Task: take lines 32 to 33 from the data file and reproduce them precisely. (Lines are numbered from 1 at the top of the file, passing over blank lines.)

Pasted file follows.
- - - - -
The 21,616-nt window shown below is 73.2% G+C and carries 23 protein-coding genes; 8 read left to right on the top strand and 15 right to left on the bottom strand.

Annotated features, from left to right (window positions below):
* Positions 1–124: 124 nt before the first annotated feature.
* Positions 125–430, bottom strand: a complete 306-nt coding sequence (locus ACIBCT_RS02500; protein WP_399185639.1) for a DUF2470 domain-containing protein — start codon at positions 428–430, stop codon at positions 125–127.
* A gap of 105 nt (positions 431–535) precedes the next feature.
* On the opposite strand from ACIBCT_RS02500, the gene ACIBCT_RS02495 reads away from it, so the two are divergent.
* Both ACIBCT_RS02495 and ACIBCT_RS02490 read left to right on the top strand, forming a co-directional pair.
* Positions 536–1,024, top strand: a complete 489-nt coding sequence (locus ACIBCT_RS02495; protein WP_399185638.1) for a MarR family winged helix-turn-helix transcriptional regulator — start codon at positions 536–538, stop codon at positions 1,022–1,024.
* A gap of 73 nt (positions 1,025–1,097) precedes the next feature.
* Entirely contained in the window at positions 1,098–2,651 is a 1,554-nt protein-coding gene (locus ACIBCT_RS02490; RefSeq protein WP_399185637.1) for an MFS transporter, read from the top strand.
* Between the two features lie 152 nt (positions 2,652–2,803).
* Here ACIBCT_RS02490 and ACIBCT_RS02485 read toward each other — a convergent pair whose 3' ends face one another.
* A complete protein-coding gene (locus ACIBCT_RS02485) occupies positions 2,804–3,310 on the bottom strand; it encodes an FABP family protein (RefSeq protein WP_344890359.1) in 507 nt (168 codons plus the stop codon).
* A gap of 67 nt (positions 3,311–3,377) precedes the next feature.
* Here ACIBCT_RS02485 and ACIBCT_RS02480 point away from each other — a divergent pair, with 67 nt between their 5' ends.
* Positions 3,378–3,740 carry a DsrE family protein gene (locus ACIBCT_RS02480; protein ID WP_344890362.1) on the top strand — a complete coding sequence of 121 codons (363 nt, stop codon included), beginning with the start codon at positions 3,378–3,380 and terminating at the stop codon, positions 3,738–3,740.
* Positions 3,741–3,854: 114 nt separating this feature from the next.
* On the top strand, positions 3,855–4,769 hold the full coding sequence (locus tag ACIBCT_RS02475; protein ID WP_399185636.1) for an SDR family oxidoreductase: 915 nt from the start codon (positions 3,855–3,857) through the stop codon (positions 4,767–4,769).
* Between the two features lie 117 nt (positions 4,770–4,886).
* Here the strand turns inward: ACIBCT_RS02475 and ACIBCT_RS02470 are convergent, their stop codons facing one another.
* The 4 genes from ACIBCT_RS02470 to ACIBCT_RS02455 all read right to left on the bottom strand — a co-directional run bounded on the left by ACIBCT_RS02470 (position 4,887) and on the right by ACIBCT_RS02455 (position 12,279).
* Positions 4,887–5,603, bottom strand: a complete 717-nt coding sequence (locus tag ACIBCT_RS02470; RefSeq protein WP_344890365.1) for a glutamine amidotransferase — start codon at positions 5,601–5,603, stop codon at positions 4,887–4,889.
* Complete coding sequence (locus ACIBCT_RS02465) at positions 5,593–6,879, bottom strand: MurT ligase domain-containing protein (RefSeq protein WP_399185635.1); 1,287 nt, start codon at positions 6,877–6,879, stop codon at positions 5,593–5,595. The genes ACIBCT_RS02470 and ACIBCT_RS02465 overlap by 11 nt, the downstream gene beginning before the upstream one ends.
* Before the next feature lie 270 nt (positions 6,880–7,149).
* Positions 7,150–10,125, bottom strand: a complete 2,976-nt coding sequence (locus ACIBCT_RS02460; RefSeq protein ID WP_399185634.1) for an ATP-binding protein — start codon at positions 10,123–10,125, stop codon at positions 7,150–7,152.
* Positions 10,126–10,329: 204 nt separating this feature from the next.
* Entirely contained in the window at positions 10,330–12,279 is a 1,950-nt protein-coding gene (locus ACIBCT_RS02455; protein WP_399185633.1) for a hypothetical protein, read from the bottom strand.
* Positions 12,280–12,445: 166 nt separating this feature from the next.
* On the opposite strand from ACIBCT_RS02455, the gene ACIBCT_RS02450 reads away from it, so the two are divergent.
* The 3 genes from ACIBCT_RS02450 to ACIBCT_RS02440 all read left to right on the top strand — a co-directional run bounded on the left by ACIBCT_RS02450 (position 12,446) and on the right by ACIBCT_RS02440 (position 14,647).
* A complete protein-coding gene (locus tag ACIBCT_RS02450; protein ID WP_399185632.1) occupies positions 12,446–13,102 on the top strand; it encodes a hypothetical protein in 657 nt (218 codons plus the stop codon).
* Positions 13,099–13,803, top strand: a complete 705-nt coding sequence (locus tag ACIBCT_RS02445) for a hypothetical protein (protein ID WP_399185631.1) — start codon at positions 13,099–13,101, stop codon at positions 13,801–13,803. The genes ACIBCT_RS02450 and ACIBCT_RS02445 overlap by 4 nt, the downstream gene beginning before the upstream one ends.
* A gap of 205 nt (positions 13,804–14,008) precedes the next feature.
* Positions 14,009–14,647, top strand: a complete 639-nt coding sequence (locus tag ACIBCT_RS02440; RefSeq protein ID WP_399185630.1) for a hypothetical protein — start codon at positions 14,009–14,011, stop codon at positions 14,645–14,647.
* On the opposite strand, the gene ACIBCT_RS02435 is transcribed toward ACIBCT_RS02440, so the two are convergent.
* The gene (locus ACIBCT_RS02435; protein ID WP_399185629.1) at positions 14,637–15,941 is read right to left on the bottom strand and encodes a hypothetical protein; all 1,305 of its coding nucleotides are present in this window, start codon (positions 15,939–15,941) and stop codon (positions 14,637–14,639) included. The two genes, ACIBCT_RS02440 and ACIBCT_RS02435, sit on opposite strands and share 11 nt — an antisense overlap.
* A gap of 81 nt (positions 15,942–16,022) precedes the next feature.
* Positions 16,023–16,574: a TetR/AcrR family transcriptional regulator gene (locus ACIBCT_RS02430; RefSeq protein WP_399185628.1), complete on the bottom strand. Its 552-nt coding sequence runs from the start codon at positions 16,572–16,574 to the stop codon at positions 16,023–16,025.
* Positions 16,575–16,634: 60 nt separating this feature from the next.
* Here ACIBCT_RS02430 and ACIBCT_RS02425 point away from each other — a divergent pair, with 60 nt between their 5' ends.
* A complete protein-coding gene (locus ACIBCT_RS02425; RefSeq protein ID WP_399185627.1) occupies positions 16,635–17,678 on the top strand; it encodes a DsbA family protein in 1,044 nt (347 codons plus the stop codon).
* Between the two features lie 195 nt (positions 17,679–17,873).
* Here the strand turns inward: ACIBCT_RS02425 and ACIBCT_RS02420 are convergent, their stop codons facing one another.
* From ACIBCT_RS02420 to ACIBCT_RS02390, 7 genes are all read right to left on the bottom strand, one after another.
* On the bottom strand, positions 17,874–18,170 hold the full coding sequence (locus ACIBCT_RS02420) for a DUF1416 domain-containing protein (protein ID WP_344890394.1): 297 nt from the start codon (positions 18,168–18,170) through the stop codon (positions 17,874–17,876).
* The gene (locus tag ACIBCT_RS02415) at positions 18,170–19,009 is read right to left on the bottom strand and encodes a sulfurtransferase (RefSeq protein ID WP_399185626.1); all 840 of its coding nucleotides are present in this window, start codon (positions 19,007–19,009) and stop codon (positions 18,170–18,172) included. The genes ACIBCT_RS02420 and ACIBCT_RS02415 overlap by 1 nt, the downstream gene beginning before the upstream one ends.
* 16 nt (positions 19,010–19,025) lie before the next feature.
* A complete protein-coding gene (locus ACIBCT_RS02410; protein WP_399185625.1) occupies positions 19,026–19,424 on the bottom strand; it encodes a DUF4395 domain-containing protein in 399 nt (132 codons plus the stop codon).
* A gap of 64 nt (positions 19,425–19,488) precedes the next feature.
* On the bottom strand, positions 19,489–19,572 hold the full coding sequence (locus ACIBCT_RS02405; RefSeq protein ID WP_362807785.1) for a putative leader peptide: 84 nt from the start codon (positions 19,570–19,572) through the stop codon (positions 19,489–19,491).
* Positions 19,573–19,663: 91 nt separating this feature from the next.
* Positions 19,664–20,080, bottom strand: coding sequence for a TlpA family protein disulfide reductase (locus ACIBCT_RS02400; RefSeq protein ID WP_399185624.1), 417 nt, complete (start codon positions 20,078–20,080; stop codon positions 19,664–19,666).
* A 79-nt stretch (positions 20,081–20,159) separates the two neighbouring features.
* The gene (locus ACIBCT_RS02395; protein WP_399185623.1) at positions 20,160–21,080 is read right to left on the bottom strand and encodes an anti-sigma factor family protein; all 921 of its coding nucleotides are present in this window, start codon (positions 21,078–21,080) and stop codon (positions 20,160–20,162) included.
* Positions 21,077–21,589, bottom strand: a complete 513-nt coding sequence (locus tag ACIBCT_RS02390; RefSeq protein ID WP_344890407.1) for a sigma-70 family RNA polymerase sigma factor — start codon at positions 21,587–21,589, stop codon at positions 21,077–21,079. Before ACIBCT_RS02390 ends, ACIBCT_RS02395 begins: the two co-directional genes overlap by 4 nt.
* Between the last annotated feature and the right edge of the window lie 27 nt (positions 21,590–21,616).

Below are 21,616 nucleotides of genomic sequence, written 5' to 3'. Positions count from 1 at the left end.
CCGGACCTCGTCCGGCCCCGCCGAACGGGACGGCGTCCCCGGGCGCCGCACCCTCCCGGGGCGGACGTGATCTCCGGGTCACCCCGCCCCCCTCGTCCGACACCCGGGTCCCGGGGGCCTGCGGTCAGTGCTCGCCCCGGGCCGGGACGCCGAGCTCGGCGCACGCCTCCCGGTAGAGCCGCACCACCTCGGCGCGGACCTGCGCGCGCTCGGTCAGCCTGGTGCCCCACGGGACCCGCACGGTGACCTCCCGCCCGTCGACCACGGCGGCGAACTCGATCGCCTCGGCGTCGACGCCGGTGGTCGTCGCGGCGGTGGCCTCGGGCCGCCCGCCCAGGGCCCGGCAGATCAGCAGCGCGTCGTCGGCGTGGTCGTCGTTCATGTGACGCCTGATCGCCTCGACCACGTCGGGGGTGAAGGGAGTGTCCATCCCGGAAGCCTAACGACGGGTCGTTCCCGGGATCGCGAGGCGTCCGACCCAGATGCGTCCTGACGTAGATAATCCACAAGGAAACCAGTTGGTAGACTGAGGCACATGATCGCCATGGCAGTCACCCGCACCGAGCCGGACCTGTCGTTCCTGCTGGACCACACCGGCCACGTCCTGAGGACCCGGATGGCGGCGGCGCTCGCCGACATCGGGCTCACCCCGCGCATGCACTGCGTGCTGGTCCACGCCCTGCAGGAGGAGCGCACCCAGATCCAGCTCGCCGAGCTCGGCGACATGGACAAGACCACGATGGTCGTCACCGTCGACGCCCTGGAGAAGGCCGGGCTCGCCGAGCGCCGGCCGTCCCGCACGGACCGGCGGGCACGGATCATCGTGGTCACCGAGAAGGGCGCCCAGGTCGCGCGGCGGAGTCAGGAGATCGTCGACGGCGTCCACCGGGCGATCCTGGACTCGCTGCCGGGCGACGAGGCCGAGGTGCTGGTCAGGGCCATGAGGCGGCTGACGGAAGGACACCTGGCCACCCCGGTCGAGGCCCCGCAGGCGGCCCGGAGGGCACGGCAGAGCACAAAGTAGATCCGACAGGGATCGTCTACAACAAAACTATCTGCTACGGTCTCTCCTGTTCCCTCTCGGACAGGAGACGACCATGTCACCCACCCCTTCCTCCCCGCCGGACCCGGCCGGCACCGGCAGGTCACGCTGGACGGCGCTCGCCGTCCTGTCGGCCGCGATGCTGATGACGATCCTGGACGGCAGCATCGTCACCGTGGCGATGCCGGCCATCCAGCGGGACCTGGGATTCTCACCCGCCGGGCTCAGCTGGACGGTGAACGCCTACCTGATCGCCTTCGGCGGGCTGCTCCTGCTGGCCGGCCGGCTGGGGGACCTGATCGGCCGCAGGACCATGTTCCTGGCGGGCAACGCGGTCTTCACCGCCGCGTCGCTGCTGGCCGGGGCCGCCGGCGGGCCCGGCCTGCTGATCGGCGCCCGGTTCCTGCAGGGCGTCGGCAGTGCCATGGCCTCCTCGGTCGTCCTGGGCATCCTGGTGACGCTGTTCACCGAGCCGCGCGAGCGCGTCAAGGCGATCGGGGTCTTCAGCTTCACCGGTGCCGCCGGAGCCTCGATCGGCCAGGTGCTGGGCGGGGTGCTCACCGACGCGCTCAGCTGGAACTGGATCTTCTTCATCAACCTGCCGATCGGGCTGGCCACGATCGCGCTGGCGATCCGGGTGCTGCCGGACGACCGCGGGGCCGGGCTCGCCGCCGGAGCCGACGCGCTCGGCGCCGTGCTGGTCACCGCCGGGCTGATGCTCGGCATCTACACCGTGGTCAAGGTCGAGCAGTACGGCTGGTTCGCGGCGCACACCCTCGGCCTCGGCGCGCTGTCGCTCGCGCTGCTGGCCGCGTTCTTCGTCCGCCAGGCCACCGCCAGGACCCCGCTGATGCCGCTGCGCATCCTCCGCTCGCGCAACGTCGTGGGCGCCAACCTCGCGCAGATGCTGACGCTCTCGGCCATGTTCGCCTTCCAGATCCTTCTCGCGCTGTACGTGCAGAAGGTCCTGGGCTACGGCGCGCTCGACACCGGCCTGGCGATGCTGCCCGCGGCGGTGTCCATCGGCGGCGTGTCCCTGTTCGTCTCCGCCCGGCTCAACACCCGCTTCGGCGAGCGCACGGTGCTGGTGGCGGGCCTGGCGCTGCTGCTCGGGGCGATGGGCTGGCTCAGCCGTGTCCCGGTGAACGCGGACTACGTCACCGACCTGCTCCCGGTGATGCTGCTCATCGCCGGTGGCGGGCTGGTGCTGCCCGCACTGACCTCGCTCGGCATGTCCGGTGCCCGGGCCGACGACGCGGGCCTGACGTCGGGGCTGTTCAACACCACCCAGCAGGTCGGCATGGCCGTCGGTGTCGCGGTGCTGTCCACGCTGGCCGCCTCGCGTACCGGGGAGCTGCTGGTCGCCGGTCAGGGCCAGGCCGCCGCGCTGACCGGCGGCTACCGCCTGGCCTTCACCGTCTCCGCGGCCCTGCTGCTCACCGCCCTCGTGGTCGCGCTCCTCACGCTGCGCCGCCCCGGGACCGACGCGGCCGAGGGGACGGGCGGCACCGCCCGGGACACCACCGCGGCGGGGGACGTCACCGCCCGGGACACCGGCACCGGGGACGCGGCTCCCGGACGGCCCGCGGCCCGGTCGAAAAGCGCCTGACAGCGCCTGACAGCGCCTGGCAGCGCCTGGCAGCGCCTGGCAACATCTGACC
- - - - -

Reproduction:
* Positions 13,099–13,803, top strand: a complete 705-nt coding sequence (locus tag ACIBCT_RS02445) for a hypothetical protein (protein ID WP_399185631.1) — start codon at positions 13,099–13,101, stop codon at positions 13,801–13,803. The genes ACIBCT_RS02450 and ACIBCT_RS02445 overlap by 4 nt, the downstream gene beginning before the upstream one ends.
* A gap of 205 nt (positions 13,804–14,008) precedes the next feature.